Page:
Are pitbulls aggressive or is it that the human caretaker is aggressive? - photo Rebekah Pavlovic (Flickr)
22nd August 2010: The Battersea Dogs & Cats Home is dealing with aggressive dogs by killing them. That means that the people who are training aggressive dogs and then abandoning them are in effect killing them. This is a growing problem in England. I don't know if it is a growing problem in the US or the rest of Europe.
I think this is an important indicator of the problems in society generally in the UK. And as such it is also important in respect of all companion animals including our dear cats.
Scott Craddock, director of operations at the Battersea Dogs & Cats Home says, “Battersea is mopping up a lot of the problems that are happening outside of the home. Big society problems..."
The home took in 3,600 Staffordshire Bull Terriers last year compared to 396 in 1996 only 4 years ago. This is a 900% increase. The Staffordshire Bull Terrier is the dog breed most often trained to be aggressive it seems.
This dog is almost a status symbol for inadequate men who are lacking in social skills, self-esteem and education.
The problem is that they train them to be aggressive and then find that they are uncontrollable and abandon them. This is irresponsible behavior on the level of declawing your cat. As it happens both scenarios can lead to the death of the companion animal.
As these aggressive dogs need their own cage at Battersea, they are a problem as they occupy much needed space. In consequence a large number are killed - in fact almost 70% are killed and they are all healthy (that is why I have not used the word "euthanised").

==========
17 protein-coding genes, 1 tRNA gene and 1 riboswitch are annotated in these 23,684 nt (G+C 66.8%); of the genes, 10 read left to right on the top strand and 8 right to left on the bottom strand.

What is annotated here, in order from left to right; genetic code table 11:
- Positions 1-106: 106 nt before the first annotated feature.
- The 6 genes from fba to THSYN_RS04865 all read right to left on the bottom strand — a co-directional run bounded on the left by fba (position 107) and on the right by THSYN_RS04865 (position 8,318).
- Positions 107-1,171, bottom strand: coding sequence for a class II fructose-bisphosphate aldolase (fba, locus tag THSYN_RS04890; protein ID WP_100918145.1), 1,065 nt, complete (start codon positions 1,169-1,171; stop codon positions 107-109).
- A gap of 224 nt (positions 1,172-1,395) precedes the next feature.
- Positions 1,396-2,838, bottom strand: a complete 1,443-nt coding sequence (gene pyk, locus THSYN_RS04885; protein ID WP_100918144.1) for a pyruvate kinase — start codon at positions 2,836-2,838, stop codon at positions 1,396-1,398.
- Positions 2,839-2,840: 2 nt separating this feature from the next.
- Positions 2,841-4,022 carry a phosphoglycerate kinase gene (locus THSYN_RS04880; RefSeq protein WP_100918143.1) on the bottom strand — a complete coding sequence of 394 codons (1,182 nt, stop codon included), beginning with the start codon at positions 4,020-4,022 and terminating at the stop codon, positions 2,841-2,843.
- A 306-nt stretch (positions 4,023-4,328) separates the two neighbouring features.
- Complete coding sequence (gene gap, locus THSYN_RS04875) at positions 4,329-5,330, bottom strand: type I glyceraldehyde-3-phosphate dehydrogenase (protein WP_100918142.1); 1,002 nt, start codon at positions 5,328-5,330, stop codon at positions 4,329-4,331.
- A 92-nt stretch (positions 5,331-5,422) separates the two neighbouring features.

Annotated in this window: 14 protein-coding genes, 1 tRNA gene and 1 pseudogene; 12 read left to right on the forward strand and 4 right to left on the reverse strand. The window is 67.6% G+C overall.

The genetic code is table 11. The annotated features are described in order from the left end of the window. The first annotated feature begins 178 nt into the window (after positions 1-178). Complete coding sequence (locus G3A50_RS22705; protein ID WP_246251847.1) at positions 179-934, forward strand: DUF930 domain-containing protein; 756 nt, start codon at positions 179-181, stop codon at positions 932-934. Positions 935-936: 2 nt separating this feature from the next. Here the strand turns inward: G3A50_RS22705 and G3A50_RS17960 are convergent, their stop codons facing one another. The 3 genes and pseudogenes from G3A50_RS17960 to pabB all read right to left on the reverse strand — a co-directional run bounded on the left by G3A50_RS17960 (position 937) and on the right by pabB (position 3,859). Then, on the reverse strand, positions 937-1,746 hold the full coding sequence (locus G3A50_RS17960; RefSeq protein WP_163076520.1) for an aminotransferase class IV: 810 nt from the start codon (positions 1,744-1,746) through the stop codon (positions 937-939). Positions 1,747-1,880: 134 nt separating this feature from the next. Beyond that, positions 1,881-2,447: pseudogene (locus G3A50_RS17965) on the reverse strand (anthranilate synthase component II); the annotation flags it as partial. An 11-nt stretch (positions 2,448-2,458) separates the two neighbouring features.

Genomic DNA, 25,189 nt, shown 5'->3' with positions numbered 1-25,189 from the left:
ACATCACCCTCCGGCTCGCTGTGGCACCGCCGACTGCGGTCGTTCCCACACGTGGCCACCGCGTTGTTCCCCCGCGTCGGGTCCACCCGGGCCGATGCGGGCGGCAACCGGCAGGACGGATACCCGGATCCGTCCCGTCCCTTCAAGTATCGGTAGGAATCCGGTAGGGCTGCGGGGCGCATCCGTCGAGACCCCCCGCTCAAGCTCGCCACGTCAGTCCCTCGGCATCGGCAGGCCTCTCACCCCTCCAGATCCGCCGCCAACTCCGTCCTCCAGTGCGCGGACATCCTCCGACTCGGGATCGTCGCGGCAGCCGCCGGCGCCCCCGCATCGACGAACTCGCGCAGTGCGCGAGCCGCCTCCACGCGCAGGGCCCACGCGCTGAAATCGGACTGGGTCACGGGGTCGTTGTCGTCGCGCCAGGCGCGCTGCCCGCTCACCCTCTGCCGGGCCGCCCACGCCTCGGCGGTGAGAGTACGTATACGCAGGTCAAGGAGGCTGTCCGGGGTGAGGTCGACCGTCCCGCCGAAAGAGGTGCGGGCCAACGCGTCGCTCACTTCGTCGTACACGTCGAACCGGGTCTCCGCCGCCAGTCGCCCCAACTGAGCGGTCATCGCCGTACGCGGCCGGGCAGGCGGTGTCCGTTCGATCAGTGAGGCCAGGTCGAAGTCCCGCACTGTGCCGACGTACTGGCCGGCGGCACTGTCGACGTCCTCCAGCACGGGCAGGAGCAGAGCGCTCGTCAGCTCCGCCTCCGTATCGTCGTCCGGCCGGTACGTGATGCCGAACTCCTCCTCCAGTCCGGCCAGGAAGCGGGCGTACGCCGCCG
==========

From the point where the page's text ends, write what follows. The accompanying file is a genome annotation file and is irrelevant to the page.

For me, and I think, some of my regular visitors will agree, this is a reflection of the modern "throw away" society that is gradually losing its moral bearings.
Society in the UK has become more aggressive, less caring, less polite and more competitive. The gap between the rich and poor is as wide as ever, even wider. So much for a fair society.
Society is dealing with aggressive dogs by killing them because that is all that there is left to do. The answer is to stop the breeding and training of them. And the answer to that is almost impossible to find because the problem is deep seated within society and its mismanagement by governments.
The underlying problems that cause the death of these dogs is the same or similar to the those that results in the abuse of the cat, cat killing and cat abandonment.
In order to improve the welfare of our companion animals we must look to improving the education and prospects of our most disadvantaged people.
On a more technical note, here are some tips on dealing with an aggressive dog:
I think, by the way, that there is a clear overlap with how to deal with so called aggressive cats. Cats are not naturally aggressive - more defensive. We should respect the cat that is defensive and scared - see Aggressive Cat Behavior. Cat behavior is often an extension of our behavior.
The author of www.dog-pictures.co.uk says this, "Approaching suddenly, bending over the dog or patting it on the head or back are dominant and threatening gestures and may cause a dog to react by biting". When approached by an aggressive dog, the answer is to stay still, avoid eye contact and speak gently. The commands, "sit" and "stay" said softly make work. The problem once again is often ours. Dogs and cats both react instinctively and our actions can trigger a reaction that we find unsatisfactory!
See more on dealing with an aggressive dog.